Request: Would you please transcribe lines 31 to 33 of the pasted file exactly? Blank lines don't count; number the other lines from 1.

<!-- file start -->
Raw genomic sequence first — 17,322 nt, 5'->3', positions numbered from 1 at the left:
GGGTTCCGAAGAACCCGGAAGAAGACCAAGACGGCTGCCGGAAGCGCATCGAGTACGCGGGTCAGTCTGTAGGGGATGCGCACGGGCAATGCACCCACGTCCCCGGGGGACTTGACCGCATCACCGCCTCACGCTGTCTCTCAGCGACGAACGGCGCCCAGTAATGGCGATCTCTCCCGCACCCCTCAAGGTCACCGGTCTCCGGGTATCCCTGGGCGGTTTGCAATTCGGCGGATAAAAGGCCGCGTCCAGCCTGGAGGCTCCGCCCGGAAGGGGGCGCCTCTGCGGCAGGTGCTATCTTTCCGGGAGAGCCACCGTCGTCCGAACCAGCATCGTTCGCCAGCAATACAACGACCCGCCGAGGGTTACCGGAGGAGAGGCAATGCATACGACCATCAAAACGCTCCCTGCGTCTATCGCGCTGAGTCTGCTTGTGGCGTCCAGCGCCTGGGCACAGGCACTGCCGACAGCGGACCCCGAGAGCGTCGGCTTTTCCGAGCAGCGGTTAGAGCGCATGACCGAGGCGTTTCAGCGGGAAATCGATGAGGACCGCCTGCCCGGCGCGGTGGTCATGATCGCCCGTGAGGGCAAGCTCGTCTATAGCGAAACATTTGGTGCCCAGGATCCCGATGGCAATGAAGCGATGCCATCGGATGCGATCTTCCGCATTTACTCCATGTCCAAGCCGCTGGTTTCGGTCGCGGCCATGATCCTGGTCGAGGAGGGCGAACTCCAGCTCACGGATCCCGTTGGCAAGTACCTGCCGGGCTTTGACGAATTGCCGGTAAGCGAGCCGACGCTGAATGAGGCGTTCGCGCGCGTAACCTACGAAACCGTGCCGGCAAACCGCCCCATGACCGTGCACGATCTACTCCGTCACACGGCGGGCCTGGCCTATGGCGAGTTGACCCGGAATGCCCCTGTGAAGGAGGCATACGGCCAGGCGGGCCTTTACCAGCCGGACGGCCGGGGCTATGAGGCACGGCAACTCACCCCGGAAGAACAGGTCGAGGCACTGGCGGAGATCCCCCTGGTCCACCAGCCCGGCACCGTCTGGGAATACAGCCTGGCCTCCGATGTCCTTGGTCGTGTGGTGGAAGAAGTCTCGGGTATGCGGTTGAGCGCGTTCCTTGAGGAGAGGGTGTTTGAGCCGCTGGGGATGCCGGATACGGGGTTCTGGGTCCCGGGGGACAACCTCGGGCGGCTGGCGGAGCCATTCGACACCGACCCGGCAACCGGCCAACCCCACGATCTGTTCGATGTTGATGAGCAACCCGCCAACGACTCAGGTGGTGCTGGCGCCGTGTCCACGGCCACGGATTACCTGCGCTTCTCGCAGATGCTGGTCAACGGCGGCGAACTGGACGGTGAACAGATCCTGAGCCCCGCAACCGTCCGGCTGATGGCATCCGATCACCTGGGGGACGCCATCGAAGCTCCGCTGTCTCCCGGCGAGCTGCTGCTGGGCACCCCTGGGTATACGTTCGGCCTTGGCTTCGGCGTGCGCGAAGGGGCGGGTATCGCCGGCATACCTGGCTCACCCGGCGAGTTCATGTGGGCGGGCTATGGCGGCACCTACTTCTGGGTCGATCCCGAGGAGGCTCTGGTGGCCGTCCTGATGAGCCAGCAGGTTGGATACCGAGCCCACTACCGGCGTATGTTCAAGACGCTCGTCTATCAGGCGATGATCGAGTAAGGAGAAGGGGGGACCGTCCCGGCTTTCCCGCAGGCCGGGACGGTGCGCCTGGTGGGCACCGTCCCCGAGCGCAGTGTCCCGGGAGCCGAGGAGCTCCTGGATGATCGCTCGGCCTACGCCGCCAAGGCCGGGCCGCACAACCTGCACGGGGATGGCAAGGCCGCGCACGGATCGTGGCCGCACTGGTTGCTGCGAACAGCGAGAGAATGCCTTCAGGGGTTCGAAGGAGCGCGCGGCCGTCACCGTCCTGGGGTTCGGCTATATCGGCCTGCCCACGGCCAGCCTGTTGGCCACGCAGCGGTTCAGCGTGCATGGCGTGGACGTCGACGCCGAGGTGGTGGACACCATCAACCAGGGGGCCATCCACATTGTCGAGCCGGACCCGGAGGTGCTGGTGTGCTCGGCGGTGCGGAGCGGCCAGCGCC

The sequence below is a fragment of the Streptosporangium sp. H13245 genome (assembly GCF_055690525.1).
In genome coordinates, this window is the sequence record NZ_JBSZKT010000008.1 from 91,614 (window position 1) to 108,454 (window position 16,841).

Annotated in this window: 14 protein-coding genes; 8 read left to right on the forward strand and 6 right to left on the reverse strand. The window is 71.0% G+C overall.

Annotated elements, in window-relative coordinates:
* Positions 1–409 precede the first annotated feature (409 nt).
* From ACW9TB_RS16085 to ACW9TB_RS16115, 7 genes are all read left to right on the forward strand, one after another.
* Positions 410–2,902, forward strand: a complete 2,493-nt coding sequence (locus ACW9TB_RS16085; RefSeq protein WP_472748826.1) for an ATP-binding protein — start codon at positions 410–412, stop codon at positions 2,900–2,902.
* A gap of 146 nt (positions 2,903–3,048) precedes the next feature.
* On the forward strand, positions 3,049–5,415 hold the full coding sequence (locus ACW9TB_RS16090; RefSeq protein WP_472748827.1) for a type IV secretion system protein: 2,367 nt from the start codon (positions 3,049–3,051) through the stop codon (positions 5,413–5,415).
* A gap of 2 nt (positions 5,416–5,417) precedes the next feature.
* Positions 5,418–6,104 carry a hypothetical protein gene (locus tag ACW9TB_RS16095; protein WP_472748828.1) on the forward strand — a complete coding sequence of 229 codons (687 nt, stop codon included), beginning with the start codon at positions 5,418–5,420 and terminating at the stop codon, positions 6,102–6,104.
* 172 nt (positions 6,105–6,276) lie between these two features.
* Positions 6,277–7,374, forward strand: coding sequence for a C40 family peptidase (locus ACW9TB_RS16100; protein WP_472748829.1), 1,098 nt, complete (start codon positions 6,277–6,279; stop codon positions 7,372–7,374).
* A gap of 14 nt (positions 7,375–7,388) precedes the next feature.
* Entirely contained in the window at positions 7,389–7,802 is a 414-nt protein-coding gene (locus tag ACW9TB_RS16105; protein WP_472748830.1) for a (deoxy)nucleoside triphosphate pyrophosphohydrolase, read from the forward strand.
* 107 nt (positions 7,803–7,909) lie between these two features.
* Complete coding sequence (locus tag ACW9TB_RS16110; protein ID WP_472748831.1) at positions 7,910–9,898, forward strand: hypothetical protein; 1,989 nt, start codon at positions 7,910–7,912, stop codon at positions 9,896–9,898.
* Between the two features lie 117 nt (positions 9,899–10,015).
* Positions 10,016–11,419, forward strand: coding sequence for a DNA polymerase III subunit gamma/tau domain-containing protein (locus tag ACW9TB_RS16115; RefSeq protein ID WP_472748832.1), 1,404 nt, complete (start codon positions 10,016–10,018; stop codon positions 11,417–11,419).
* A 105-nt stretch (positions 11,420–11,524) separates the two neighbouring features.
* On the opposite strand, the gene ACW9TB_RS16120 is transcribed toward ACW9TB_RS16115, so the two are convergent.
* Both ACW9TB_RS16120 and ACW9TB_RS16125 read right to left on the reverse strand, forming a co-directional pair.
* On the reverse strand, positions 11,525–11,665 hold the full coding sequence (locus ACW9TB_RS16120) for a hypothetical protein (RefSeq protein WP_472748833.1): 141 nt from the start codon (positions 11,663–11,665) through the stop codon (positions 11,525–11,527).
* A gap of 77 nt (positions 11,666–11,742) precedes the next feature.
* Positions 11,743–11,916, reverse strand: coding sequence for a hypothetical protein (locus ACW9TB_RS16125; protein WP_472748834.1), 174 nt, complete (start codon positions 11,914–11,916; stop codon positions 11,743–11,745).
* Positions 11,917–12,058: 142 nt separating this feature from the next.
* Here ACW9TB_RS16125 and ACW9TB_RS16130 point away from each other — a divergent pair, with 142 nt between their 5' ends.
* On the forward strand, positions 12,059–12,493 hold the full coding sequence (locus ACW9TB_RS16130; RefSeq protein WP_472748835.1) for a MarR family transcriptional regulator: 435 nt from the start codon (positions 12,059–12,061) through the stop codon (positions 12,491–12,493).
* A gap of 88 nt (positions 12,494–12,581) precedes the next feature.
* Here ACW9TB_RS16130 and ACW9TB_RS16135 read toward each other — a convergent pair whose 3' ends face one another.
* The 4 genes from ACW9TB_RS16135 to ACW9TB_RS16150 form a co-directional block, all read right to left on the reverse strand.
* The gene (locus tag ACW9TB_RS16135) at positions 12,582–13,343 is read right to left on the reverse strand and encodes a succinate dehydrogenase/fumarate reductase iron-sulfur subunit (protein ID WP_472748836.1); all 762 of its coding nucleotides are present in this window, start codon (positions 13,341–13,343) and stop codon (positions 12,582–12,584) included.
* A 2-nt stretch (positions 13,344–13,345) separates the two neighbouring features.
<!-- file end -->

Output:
* A gap of 88 nt (positions 12,494–12,581) precedes the next feature.
* Here ACW9TB_RS16130 and ACW9TB_RS16135 read toward each other — a convergent pair whose 3' ends face one another.
* The 4 genes from ACW9TB_RS16135 to ACW9TB_RS16150 form a co-directional block, all read right to left on the reverse strand.